When you write an abstract for a project, retweak it every time you tell someone about it. That way the story gets retooled at the speed of thought, matching your community and all the information you take in from them. Every time you retell the story for someone just on the edge of your social circle, you entertain another body of knowledge. How would this story sound to scientists? to working-class folk? Try to hear their thoughts in advance and tell them a story they'd find meaningful. Then see how they actually respond, and take on what they know.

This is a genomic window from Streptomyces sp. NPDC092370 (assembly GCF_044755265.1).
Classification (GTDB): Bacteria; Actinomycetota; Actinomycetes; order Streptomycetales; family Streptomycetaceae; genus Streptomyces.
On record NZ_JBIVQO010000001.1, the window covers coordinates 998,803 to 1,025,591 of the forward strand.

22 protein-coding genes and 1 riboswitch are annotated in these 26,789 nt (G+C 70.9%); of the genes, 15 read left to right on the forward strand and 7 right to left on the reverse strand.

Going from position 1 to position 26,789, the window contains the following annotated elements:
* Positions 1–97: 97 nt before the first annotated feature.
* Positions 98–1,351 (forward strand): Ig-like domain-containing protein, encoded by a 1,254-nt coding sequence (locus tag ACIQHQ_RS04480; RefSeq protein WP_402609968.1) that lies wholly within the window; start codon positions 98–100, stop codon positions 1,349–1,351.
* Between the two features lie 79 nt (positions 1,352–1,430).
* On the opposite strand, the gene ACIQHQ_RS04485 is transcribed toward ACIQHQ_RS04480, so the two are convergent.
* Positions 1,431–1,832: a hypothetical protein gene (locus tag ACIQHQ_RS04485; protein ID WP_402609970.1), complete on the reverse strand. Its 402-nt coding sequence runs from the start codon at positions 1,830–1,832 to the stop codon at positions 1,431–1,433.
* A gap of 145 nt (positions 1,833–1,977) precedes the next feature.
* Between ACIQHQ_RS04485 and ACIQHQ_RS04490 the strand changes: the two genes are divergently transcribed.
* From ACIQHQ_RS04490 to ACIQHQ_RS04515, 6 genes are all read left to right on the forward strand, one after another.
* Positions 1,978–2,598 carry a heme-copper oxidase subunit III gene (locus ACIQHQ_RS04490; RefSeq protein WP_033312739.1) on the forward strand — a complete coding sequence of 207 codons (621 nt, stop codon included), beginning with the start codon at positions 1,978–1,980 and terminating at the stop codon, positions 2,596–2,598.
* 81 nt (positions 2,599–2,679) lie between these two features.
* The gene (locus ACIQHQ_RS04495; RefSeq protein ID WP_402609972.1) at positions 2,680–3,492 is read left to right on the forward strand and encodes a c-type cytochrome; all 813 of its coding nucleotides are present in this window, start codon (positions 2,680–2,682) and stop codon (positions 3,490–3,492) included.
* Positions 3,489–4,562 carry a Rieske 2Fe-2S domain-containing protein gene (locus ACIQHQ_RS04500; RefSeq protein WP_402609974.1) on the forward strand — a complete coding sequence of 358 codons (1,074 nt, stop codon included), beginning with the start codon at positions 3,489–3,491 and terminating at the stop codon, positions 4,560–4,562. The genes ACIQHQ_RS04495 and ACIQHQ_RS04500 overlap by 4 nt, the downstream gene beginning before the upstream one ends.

This advice particularly applies to graduate students at the end stage of a dissertation. Retooling your methods won't work, but once you have your data, it can speak to many questions. Most book manuscripts that come out of dissertations suffer by responding to too shallow a literature, too narrow a public. When you sit down to write the introduction and conclusion to a project, remember the best books you've read, the smartest people you've talked to, the most compelling conversations about changing the world.